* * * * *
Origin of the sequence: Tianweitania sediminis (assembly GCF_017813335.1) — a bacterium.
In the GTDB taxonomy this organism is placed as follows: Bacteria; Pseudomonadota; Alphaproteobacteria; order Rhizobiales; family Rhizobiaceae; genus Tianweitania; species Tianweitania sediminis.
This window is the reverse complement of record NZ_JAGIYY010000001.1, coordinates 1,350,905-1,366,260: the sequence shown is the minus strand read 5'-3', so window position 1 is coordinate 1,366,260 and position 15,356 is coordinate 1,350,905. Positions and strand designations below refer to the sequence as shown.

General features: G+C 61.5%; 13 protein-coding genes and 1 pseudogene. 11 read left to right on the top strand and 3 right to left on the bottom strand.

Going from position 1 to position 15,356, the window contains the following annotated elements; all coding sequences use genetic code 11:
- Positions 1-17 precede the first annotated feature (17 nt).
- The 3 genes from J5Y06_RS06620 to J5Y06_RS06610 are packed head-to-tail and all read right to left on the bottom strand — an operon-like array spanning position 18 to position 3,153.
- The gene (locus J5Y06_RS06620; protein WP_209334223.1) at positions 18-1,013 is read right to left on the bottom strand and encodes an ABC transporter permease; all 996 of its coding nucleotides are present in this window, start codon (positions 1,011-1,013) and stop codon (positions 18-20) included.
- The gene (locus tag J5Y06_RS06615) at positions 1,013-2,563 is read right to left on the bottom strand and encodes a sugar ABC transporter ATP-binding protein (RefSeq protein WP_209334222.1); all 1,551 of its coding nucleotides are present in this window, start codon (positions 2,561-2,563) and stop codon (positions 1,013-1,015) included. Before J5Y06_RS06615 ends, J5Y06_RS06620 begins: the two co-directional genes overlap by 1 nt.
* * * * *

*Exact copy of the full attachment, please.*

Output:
Origin of the sequence: Tianweitania sediminis (assembly GCF_017813335.1) — a bacterium.
In the GTDB taxonomy this organism is placed as follows: Bacteria; Pseudomonadota; Alphaproteobacteria; order Rhizobiales; family Rhizobiaceae; genus Tianweitania; species Tianweitania sediminis.
This window is the reverse complement of record NZ_JAGIYY010000001.1, coordinates 1,350,905-1,366,260: the sequence shown is the minus strand read 5'-3', so window position 1 is coordinate 1,366,260 and position 15,356 is coordinate 1,350,905. Positions and strand designations below refer to the sequence as shown.

General features: G+C 61.5%; 13 protein-coding genes and 1 pseudogene. 11 read left to right on the top strand and 3 right to left on the bottom strand.

Going from position 1 to position 15,356, the window contains the following annotated elements; all coding sequences use genetic code 11:
- Positions 1-17 precede the first annotated feature (17 nt).
- The 3 genes from J5Y06_RS06620 to J5Y06_RS06610 are packed head-to-tail and all read right to left on the bottom strand — an operon-like array spanning position 18 to position 3,153.
- The gene (locus J5Y06_RS06620; protein WP_209334223.1) at positions 18-1,013 is read right to left on the bottom strand and encodes an ABC transporter permease; all 996 of its coding nucleotides are present in this window, start codon (positions 1,011-1,013) and stop codon (positions 18-20) included.
- The gene (locus tag J5Y06_RS06615) at positions 1,013-2,563 is read right to left on the bottom strand and encodes a sugar ABC transporter ATP-binding protein (RefSeq protein WP_209334222.1); all 1,551 of its coding nucleotides are present in this window, start codon (positions 2,561-2,563) and stop codon (positions 1,013-1,015) included. Before J5Y06_RS06615 ends, J5Y06_RS06620 begins: the two co-directional genes overlap by 1 nt.